Another inconvenient truth that Senator Conroy and the Labor Party have glossed over—and senators on the other side who were there should be aware of this—is that the evidence to the committee was that Professor Triggs actually asked the secretary to ascertain what Senator Brandis and the government thought about her chairmanship of the Human Rights Commission and about the Human Rights Commission. She asked the secretary to go and ask Brandis what Brandis thought about her. Brandis responded to the secretary, and the secretary then told the President of the Human Rights Commission. So it is an inconvenient truth for the Labor Party that Professor Triggs actually initiated this and asked for it. As Senator Reynolds has been mentioning, one of Professor Triggs's comments related to—
Professor Triggs allegedly said that the information was drying up. I cannot understand that because, as chair of that committee, we had had umpteen different inquiries into various aspects of the migration legislation. At every one, I venture to say, we would ask the department how many kids were in detention, how many had been released and when they expected the kids to be out of detention. This is the crucial point: this government has got rid of the kids out of detention. The whole incident is an indictment of the Labor Party.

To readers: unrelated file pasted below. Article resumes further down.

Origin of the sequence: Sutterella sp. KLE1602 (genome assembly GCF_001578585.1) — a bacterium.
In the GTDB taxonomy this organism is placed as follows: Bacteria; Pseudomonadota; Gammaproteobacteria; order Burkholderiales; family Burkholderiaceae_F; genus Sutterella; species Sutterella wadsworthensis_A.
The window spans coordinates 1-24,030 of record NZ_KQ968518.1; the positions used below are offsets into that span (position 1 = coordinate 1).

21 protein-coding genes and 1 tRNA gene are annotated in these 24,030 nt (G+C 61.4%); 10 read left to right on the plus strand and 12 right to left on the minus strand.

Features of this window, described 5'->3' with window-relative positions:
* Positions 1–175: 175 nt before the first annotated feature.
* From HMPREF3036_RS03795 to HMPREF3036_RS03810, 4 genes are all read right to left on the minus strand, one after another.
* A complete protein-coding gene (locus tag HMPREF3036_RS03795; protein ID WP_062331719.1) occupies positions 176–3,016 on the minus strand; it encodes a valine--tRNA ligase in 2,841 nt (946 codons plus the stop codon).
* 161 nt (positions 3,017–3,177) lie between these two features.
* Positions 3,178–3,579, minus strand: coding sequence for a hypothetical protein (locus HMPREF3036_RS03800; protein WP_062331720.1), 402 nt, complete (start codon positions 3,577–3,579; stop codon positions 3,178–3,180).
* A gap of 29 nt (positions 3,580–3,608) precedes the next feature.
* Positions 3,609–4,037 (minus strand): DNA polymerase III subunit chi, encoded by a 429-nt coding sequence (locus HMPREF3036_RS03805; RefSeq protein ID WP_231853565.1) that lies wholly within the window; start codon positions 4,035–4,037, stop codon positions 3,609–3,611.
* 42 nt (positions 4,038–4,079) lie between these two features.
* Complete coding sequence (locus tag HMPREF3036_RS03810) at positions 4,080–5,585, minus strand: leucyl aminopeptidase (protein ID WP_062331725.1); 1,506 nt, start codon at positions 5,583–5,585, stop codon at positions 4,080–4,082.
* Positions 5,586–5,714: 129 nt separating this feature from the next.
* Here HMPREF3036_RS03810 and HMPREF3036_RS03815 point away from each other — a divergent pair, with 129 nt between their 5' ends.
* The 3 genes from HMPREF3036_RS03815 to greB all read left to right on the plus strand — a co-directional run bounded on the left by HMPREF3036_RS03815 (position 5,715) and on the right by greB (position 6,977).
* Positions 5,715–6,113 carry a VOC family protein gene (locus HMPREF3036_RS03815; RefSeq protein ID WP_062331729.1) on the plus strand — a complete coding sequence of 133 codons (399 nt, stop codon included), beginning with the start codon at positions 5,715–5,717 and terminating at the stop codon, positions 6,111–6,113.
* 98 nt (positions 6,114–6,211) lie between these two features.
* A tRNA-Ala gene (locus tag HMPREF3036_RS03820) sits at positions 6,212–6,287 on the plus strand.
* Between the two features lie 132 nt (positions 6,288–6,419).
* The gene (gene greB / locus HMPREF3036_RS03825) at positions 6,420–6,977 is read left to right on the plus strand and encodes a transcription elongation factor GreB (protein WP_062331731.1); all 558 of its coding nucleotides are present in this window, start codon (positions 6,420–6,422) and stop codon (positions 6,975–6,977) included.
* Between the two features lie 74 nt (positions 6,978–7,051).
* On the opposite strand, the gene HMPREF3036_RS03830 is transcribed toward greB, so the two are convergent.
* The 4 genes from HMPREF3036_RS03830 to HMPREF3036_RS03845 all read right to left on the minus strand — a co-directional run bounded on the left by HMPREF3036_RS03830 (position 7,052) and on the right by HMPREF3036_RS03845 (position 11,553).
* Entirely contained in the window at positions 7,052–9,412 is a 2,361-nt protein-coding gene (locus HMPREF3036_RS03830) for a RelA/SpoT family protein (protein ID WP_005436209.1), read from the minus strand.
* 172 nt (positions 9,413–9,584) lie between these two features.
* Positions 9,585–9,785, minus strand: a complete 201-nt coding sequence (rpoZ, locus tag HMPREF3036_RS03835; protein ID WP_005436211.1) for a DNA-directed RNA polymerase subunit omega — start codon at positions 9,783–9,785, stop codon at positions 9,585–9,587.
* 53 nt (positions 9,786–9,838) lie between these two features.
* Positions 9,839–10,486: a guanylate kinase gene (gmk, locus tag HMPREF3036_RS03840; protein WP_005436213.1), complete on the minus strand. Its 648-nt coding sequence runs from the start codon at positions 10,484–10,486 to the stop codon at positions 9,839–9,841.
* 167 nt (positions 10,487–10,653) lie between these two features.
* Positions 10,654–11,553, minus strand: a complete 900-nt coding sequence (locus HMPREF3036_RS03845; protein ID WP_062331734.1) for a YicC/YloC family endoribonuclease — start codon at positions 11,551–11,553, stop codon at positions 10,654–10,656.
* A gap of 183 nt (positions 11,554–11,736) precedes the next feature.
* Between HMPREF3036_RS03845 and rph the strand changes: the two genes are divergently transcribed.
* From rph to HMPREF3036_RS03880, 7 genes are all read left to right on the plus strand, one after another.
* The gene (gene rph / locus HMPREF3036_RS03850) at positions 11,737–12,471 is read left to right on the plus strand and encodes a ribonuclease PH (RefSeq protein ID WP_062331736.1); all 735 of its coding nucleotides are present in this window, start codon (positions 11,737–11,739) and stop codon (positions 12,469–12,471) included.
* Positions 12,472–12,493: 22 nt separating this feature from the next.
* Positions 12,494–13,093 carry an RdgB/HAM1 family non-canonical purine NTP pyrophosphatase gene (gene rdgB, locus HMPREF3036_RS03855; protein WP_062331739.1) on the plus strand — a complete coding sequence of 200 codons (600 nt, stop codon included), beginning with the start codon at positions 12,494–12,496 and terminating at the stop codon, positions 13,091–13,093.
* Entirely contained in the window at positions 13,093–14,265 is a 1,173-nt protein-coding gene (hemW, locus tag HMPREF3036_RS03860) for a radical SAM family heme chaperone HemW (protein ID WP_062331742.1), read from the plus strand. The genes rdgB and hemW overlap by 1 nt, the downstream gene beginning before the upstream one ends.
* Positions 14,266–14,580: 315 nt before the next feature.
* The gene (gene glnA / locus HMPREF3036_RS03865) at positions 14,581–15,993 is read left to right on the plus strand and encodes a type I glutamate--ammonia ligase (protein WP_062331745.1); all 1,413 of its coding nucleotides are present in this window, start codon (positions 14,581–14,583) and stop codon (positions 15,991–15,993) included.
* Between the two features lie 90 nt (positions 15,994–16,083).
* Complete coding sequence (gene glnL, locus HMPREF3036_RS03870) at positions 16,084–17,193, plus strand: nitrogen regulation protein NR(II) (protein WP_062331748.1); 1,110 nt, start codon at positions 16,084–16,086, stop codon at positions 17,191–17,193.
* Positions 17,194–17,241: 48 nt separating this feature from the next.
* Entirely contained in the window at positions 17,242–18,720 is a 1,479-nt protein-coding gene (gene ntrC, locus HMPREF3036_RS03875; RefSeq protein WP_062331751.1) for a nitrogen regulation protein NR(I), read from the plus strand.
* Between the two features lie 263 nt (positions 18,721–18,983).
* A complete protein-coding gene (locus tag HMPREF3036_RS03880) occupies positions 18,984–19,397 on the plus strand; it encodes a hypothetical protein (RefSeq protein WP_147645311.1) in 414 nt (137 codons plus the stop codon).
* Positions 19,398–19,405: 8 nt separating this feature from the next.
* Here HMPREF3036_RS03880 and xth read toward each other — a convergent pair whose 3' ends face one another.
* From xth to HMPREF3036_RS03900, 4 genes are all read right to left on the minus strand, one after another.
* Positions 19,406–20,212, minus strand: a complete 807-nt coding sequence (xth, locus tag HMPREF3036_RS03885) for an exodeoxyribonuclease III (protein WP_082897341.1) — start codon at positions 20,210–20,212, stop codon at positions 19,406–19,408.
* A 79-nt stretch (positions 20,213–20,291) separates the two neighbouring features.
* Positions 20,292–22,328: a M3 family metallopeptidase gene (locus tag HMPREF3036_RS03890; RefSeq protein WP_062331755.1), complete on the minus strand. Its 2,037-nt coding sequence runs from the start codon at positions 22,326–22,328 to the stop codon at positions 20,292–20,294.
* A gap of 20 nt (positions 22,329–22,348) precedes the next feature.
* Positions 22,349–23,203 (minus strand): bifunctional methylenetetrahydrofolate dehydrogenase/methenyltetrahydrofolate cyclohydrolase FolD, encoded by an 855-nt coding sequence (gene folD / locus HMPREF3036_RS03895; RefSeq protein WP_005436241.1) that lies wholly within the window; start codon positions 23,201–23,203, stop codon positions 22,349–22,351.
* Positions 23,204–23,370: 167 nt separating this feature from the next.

1 want to conclude by telling something to good old Senator Cameron, who I do not think has ever bothered to bother about the truth of anything. He calls me a bovver boy of the Bjelke-Petersen regime. Senator Cameron might like to know that I was one of Bjelke-Petersen's greatest opponents.
that other people were present for. And, unfortunately, I am not as well versed in the events of that day. I am not going to comments on the events of that day because I was not there. I think there is a very important issue at the heart of this report that I want to draw some attention to. I feel it is unfortunate that the debate and incidents around what has happened with Professor Triggs has detracted from what, I think, is a very important report. There are elements of the report that are worthy of discussing here.